"Nobody has ever expected me to be president. In my poor,
lean lank face nobody has ever seen that any cabbages were sprouting."
On the day that Abraham Lincoln became president, the United States was "half slave and half free" as seven states had seceeded to form a confederacy and the threat of a civil war loomed. By the morning of Lincoln's death, the bloodiest war in the nation's history was ending, millions of slaves were newly freed and the union restored. During the intervening years, the United States had changed — and so had Abraham Lincoln.
By 1846, thirty-seven year old Abraham Lincoln was a practicing lawyer in Springfield, Illinois, the city in which he had served four terms in the Illinois House of Representatives. Married to the former Mary Todd, he had two sons, Robert and Edward. On August 3rd, Lincoln was elected to his only term in the United States House of Representatives.
Also during that year, the earliest known photograph of Lincoln was taken as a companion portrait to one of his wife.
Nicholas H. Shepherd, Photographer
Both pictures are attributed to photographer Nicholas H. Shepherd, based on the recollections of Gibson W. Harris, a law student in Lincoln's office from 1845 to 1847. Shepherd, a former druggist, ran a storefront studio in Springfield during that period.
Robert Lincoln thought the photos were made later, in either St. Louis or Washington, during his father's term in Congress.
The two photographs hung in the Lincoln home and were not duplicated.
When Mary packed the portraits fifteen years later in preparation of the move to Washington, DC, she stated, "They are very precious to me, taken when we were young and so desperately in love. They will grace the walls of the White House."
The public first viewed this photograph of the young Abraham Lincoln when it appeared in the November 1895 issue of McClure’s magazine to accompany the first in a series of articles on Lincoln's life. The image was made available to the magazine by the President's eldest son, Robert.
Both photos were donated to the Library of Congress in 1937 by Lincoln's granddaughter, Mrs. Charles Isham. Suffering from deterioration, the president's earliest known portrait was restored and cleaned in 1959.
The equipment used to create this daguerreotype, an early one-of-a-kind photograph, required harsh lighting and for the sitter's head to be immobilized by an iron clamp during the long exposure. As a result, this Lincoln image is not as skillfully produced or flattering to its subject as those that would follow.
In 1858, Abraham Lincoln was the Republican candidate from Illinois for the United States Senate. His opponent was Democratic incumbent Stephen A. Douglas. The two candidates argued the issue of slavery across their state in a series of seven Lincoln-Douglas debates during the campaign.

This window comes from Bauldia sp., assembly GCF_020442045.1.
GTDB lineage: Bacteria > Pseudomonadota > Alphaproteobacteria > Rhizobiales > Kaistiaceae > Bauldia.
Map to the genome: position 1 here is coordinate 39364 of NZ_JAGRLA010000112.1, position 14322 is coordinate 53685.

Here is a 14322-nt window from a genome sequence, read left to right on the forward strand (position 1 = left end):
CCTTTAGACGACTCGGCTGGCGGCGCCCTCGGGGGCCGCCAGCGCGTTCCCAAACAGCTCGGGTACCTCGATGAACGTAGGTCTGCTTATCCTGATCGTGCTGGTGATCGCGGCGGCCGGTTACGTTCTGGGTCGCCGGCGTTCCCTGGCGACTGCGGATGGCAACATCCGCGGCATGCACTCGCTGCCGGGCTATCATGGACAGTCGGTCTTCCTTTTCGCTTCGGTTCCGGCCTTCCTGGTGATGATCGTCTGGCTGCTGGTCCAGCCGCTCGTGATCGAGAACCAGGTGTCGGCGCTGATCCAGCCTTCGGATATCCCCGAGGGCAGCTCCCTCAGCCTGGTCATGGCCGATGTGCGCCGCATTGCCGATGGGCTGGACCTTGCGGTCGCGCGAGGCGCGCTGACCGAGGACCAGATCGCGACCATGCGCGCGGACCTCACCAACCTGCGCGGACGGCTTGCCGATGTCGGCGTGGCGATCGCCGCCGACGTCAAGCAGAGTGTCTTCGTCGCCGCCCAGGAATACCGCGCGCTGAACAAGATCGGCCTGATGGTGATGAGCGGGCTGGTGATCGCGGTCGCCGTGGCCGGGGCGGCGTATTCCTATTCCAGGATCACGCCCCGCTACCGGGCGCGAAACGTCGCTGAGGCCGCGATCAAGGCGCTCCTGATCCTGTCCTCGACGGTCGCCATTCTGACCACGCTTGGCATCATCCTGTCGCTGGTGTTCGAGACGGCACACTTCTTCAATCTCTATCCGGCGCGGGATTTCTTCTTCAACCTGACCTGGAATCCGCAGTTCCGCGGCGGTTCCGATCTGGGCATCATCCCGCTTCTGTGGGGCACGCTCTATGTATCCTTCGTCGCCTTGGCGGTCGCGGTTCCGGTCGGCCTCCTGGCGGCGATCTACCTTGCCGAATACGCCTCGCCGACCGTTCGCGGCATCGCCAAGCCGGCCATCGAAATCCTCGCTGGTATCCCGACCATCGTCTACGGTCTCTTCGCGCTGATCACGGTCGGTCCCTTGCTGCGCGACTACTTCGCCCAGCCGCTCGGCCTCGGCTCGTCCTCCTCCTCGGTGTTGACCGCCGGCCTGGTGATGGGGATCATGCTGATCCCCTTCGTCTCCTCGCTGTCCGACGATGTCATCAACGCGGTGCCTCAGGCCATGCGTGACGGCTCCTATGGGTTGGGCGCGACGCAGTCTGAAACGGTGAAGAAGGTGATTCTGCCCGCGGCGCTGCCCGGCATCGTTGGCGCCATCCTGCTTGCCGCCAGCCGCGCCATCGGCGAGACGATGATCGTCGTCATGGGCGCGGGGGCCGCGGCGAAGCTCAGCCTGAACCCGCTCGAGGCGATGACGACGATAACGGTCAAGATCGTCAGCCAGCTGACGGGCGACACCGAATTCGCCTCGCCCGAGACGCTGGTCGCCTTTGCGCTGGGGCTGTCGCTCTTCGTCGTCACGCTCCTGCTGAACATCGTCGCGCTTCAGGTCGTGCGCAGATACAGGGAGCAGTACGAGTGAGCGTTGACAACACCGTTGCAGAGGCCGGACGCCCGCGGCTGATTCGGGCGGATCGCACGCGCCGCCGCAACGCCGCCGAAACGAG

Their fourth debate was held in Charleston, Illinois on September 18, 1858.
On that trip, Abraham Lincoln visited his step-mother, Sarah Bush, who lived in Charleston with her grand-daughter Mrs. Harriet Chapman and her family. Harriet requested a photo of "Uncle Abe" as he was leaving, and Lincoln promised to have one taken and sent to her.
On September 23, 1858, Lincoln posed in the Springfield studio of Christopher S. German to satisfy that obligation.
Soon after, Harriet received the photograph already framed with with a letter from Lincoln, in which he said, "This is not a very good-looking picture, but it's the best that could be produced from the poor subject." He also indicated that the picture had been taken exclusively for her.
September 23, 1858
Christopher S. German, Photographer
Abraham Lincoln was defeated in the race for the United States Senate but the contest established him as a leader of the Republican Party and one of its most influential speakers.
The Young Men's Central Republican Union, a group of important New York politicans, invited Lincoln to speak at the Great Hall of the newly opened Cooper Union, a college located in lower Manhattan, on February 27, 1860.
Hours prior to delivering the address, Lincoln went to "Brady's Gallery of Photographs and Ambrotypes," temporarily located only blocks from Cooper Union. This was the studio of Mathew Brady, a photographer known for his portraits of celebrities and politicans.
February 27, 1860
Mathew Brady, Photographer
New York, New York
The photograph Brady took that day is known as the Cooper Institute portrait and showed Lincoln to be a strong and dignified man of fifty-one years.
Brady had his subject stand with his coat open to create a broader appearance.
Clever lighting softened the facial lines that were so pronounced in earlier photographs. Lincoln's hair was combed to partially concealed his large ears.